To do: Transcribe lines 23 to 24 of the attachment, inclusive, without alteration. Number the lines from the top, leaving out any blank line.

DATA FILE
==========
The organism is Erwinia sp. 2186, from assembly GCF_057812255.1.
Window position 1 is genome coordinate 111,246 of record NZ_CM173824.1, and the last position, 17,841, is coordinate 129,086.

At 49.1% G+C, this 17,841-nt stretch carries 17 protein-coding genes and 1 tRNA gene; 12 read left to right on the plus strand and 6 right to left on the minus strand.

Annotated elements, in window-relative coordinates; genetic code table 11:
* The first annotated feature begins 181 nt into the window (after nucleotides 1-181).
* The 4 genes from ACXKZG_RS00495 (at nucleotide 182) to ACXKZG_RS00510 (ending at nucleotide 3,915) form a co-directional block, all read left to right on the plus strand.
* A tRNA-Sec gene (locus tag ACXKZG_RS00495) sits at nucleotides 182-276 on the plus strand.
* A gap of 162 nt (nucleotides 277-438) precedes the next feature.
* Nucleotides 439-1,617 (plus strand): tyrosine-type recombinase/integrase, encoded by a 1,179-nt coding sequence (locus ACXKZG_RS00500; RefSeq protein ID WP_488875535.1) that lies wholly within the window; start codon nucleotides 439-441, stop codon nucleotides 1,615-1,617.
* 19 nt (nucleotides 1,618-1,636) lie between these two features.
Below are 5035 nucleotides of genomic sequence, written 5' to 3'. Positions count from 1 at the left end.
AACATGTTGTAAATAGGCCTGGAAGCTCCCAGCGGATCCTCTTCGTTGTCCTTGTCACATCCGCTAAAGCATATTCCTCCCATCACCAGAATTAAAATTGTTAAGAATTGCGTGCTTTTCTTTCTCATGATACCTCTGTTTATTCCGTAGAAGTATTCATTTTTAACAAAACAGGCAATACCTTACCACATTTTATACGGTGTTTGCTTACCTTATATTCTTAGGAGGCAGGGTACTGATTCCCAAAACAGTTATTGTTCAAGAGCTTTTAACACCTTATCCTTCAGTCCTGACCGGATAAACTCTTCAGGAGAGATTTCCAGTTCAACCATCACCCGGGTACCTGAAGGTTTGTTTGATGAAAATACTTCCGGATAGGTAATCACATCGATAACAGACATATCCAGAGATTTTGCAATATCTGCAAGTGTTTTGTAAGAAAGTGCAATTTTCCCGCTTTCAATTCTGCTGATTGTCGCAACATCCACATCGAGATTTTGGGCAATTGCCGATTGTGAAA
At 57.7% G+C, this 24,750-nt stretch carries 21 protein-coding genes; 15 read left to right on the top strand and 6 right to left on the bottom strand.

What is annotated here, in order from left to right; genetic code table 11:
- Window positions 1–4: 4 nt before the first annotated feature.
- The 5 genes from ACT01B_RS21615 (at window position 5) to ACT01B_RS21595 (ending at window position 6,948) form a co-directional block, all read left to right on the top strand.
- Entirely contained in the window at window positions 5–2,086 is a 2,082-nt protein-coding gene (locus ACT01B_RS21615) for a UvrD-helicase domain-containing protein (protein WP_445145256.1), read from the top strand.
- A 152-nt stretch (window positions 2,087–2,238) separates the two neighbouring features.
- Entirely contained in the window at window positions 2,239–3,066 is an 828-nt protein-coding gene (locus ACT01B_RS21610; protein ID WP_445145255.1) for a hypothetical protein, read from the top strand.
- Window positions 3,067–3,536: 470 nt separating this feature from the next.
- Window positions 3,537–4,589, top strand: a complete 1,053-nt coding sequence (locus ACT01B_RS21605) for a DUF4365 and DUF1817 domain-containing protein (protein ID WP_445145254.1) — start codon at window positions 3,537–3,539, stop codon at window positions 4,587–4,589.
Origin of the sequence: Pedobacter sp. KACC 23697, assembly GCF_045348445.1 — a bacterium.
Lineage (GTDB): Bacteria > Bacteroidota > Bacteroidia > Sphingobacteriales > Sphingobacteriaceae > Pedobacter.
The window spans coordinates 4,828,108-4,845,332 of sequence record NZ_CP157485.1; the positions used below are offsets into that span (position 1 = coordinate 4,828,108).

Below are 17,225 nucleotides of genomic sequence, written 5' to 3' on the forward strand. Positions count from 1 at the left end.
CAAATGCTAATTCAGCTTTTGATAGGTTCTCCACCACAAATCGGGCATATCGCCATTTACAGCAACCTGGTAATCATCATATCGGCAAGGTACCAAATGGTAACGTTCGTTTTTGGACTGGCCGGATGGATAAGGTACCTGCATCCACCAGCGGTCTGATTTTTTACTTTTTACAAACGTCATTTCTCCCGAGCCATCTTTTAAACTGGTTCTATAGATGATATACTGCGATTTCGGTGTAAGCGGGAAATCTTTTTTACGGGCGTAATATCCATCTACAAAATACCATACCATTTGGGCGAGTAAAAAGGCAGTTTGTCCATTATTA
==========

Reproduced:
Lineage (GTDB): Bacteria > Bacteroidota > Bacteroidia > Sphingobacteriales > Sphingobacteriaceae > Pedobacter.
The window spans coordinates 4,828,108-4,845,332 of sequence record NZ_CP157485.1; the positions used below are offsets into that span (position 1 = coordinate 4,828,108).